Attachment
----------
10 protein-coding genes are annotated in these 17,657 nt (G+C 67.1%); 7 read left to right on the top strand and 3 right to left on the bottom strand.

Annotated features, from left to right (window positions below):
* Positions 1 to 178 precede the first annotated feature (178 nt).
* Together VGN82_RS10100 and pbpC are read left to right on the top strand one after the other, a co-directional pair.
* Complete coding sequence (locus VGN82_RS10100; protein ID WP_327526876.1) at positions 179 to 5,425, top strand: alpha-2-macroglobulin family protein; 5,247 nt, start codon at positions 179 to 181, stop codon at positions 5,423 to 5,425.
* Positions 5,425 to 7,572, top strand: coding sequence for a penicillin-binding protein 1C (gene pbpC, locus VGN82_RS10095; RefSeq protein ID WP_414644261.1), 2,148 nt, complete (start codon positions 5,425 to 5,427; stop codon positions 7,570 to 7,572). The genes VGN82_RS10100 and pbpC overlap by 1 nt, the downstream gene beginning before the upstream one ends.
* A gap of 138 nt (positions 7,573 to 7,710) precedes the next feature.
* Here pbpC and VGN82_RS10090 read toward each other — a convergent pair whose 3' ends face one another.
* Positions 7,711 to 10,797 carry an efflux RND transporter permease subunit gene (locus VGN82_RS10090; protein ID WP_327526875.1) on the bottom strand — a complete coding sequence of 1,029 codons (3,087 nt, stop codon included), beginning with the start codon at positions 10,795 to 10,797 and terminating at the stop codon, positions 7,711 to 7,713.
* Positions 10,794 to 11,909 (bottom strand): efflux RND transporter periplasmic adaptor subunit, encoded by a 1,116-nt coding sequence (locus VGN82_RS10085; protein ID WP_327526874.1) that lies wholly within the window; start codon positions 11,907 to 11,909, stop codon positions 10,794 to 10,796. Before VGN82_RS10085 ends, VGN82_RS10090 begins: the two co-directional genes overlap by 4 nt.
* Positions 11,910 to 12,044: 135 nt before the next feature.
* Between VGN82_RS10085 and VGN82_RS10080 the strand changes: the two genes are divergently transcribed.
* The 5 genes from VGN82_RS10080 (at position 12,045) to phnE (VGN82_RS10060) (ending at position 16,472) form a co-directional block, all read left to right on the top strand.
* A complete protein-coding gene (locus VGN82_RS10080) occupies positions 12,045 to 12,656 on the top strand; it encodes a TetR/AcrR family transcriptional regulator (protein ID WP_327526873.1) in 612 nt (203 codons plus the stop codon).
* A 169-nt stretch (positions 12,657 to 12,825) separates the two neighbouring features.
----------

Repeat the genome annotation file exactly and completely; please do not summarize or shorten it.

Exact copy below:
10 protein-coding genes are annotated in these 17,657 nt (G+C 67.1%); 7 read left to right on the top strand and 3 right to left on the bottom strand.

Annotated features, from left to right (window positions below):
* Positions 1 to 178 precede the first annotated feature (178 nt).
* Together VGN82_RS10100 and pbpC are read left to right on the top strand one after the other, a co-directional pair.
* Complete coding sequence (locus VGN82_RS10100; protein ID WP_327526876.1) at positions 179 to 5,425, top strand: alpha-2-macroglobulin family protein; 5,247 nt, start codon at positions 179 to 181, stop codon at positions 5,423 to 5,425.
* Positions 5,425 to 7,572, top strand: coding sequence for a penicillin-binding protein 1C (gene pbpC, locus VGN82_RS10095; RefSeq protein ID WP_414644261.1), 2,148 nt, complete (start codon positions 5,425 to 5,427; stop codon positions 7,570 to 7,572). The genes VGN82_RS10100 and pbpC overlap by 1 nt, the downstream gene beginning before the upstream one ends.
* A gap of 138 nt (positions 7,573 to 7,710) precedes the next feature.
* Here pbpC and VGN82_RS10090 read toward each other — a convergent pair whose 3' ends face one another.
* Positions 7,711 to 10,797 carry an efflux RND transporter permease subunit gene (locus VGN82_RS10090; protein ID WP_327526875.1) on the bottom strand — a complete coding sequence of 1,029 codons (3,087 nt, stop codon included), beginning with the start codon at positions 10,795 to 10,797 and terminating at the stop codon, positions 7,711 to 7,713.
* Positions 10,794 to 11,909 (bottom strand): efflux RND transporter periplasmic adaptor subunit, encoded by a 1,116-nt coding sequence (locus VGN82_RS10085; protein ID WP_327526874.1) that lies wholly within the window; start codon positions 11,907 to 11,909, stop codon positions 10,794 to 10,796. Before VGN82_RS10085 ends, VGN82_RS10090 begins: the two co-directional genes overlap by 4 nt.
* Positions 11,910 to 12,044: 135 nt before the next feature.
* Between VGN82_RS10085 and VGN82_RS10080 the strand changes: the two genes are divergently transcribed.
* The 5 genes from VGN82_RS10080 (at position 12,045) to phnE (VGN82_RS10060) (ending at position 16,472) form a co-directional block, all read left to right on the top strand.
* A complete protein-coding gene (locus VGN82_RS10080) occupies positions 12,045 to 12,656 on the top strand; it encodes a TetR/AcrR family transcriptional regulator (protein ID WP_327526873.1) in 612 nt (203 codons plus the stop codon).
* A 169-nt stretch (positions 12,657 to 12,825) separates the two neighbouring features.